And Wire certainly drew from all corners of their discography in their show at South Street Seaport, with the first half more drawn from this decade, the second half from their earlier punk and post-punk days.  The band opened with Read & Burn: Vol. 3’s “Our Time”, but the 2007 piece was as punk as anything from 1977.  They then went back-to-back with Send on the grinding “Mr. Marx’s Table” and ra-ta-tat-attack of “Comet”.  Their one real jump into the past in the first half was the nihilistic “Being Sucked In Again” (from 1978’s Chairs Missing) – as well as thanking the crowd for not taking the chance to see The Eagles, who were playing at Madison Square Garden (QRO venue review) that night (“In 1977, The Eagles were one thing to me – shit!” – Lewis).

Wire playing Comet live at South Street Seaport, NY:

Interestingly, despite the focus on the newer stuff early on, it took a little while before the upcoming Object 47 made its debut.  “Mekon Headman” was a little over-distorted, but the following “Perspex Icon” had just the right mix of electronic expanse and punk solidity.  What was doubly impressive was that it was the first time that song had ever been played, live.  Unfortunately, Wire slipped a bit with the too rough “Advantage In Height” (from the 1986 Snakedrill EP) and Send’s over-echoed “The Agfers of Kodack”.  But Object 47 that rode to the rescue, with the dark-rock of “All Fours” and the bold and brave first single, “One of Us”, whose anthemistic nature played particularly well at South Street Seaport.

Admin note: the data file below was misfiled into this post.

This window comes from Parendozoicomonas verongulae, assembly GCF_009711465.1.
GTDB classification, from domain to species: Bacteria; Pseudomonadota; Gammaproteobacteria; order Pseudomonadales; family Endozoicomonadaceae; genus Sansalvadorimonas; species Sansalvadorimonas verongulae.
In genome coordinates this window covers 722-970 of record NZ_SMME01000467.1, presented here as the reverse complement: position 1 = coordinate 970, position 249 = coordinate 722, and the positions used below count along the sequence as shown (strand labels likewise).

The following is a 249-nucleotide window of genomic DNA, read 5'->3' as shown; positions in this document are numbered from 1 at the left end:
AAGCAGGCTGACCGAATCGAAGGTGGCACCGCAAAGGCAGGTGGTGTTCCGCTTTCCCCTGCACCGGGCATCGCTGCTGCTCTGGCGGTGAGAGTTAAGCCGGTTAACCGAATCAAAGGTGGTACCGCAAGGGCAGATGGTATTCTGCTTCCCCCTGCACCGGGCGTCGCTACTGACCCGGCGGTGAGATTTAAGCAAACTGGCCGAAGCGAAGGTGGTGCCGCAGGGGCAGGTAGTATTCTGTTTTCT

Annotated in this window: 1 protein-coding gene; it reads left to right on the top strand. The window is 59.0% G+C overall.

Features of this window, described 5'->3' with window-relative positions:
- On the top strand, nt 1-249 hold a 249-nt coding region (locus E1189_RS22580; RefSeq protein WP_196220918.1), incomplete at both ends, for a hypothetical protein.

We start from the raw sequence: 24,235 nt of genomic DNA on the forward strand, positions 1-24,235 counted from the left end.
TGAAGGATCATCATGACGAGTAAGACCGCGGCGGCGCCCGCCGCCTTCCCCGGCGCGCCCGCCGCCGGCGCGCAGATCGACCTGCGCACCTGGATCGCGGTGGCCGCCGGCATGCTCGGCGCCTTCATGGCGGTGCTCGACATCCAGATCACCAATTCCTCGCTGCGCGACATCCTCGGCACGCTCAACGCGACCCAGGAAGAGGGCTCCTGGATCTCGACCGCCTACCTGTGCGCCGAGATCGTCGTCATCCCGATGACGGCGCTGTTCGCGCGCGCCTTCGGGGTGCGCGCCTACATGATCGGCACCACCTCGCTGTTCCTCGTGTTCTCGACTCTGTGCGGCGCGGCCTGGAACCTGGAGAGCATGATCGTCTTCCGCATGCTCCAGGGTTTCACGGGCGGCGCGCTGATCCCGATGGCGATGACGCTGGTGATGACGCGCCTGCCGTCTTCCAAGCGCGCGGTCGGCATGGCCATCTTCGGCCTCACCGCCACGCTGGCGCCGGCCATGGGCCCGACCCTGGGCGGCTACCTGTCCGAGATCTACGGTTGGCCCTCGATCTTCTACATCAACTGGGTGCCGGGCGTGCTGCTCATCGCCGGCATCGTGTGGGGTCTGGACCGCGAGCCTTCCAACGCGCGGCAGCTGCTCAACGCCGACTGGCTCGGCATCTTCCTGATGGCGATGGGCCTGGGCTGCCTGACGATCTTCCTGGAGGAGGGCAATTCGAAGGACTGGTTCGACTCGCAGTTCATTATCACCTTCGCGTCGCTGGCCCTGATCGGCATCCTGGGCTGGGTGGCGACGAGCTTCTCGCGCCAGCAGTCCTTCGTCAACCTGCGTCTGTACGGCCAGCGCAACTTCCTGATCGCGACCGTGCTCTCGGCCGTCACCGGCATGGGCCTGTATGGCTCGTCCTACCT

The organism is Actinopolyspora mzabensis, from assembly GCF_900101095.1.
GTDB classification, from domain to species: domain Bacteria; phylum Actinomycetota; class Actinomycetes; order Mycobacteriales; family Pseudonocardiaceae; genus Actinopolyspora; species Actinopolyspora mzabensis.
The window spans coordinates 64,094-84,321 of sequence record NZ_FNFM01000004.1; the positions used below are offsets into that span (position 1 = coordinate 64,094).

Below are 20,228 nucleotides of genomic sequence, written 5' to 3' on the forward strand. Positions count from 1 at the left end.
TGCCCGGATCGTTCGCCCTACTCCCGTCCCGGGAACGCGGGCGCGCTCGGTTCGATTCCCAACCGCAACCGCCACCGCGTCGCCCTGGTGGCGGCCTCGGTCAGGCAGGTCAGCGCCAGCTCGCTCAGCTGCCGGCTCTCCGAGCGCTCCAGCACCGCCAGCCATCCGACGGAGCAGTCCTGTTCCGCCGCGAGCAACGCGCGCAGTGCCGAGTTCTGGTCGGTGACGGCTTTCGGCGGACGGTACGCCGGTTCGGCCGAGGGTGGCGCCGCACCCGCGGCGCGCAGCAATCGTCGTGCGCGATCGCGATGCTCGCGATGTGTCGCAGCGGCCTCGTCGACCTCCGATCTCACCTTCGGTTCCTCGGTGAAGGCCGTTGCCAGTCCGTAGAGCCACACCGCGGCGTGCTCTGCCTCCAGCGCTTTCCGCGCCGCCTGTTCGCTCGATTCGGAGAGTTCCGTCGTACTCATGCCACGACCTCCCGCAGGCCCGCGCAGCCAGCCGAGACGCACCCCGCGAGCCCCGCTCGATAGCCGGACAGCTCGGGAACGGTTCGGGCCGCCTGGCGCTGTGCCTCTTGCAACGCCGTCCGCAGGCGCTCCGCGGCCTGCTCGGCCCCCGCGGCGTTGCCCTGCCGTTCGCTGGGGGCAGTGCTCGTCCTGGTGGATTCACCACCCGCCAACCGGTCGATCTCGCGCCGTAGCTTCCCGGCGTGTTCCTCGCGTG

Wire playing Perspex Icon live at South Street Seaport, NY: